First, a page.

By The Definition: Sickle Cell Disease

Sickle Cell Disease (SCD) is a group of inherited red blood cell disorders. Healthy red blood cells are round and they move through small blood vessels carrying oxygen to all parts of the body.  In SCD, the red blood cells become hard and sticky and look like a C-shaped farm tool called a “sickle.” Sickle cells die early, which causes a constant shortage of red blood cells. When they travel through small blood vessels, they get stuck and clog the blood flow. This can cause pain and other serious problems such infection, acute chest syndrome and stroke.

Symptoms and complications of SCD are different for each person and can range from mild to severe.

There is no universal cure for Sickle Cell Disease.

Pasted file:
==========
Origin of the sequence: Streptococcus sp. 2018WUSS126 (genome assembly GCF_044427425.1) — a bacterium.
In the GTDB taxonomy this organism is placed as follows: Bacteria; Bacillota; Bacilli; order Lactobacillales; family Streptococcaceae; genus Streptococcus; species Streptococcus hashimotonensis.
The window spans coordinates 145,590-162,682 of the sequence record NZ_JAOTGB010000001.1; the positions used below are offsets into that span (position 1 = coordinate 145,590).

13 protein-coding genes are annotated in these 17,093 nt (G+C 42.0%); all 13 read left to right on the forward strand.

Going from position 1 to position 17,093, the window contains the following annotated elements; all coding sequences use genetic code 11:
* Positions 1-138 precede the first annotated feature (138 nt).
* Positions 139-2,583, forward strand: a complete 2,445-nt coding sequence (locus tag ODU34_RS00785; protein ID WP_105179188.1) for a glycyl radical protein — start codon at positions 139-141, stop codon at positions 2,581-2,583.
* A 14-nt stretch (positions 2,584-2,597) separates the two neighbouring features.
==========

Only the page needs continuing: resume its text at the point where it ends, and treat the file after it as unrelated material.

The only cure for SCD is a bone marrow or stem cell transplant.

Bone marrow or stem cell transplants are very risky, and can have serious side effects, including death. For the transplant to work, the bone marrow must be a close match.

People with SCD can live full lives and enjoy most of the activities that other people do. Treatment options are different for each person depending on the symptoms and can include receiving blood transfusions, maintaining a high fluid intake, receiving intravenous therapy and medications to help with pain.